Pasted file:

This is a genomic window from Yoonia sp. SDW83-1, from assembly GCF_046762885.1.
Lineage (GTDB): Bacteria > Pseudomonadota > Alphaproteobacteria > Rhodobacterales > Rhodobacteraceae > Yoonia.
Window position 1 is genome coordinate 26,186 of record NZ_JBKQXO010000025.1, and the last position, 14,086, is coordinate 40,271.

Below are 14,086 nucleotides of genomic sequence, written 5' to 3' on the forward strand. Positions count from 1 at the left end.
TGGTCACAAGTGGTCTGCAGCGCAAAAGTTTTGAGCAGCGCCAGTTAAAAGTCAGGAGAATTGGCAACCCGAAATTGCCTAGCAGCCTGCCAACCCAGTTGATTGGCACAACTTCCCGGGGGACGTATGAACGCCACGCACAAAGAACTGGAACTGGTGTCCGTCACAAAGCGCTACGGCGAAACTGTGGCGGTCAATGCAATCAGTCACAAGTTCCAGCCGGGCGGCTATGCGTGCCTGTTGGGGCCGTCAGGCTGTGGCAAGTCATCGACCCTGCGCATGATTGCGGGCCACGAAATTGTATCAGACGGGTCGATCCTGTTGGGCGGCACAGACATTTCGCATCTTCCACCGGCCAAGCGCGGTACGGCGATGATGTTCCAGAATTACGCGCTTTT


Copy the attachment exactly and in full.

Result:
This is a genomic window from Yoonia sp. SDW83-1, from assembly GCF_046762885.1.
Lineage (GTDB): Bacteria > Pseudomonadota > Alphaproteobacteria > Rhodobacterales > Rhodobacteraceae > Yoonia.
Window position 1 is genome coordinate 26,186 of record NZ_JBKQXO010000025.1, and the last position, 14,086, is coordinate 40,271.

Below are 14,086 nucleotides of genomic sequence, written 5' to 3' on the forward strand. Positions count from 1 at the left end.
TGGTCACAAGTGGTCTGCAGCGCAAAAGTTTTGAGCAGCGCCAGTTAAAAGTCAGGAGAATTGGCAACCCGAAATTGCCTAGCAGCCTGCCAACCCAGTTGATTGGCACAACTTCCCGGGGGACGTATGAACGCCACGCACAAAGAACTGGAACTGGTGTCCGTCACAAAGCGCTACGGCGAAACTGTGGCGGTCAATGCAATCAGTCACAAGTTCCAGCCGGGCGGCTATGCGTGCCTGTTGGGGCCGTCAGGCTGTGGCAAGTCATCGACCCTGCGCATGATTGCGGGCCACGAAATTGTATCAGACGGGTCGATCCTGTTGGGCGGCACAGACATTTCGCATCTTCCACCGGCCAAGCGCGGTACGGCGATGATGTTCCAGAATTACGCGCTTTT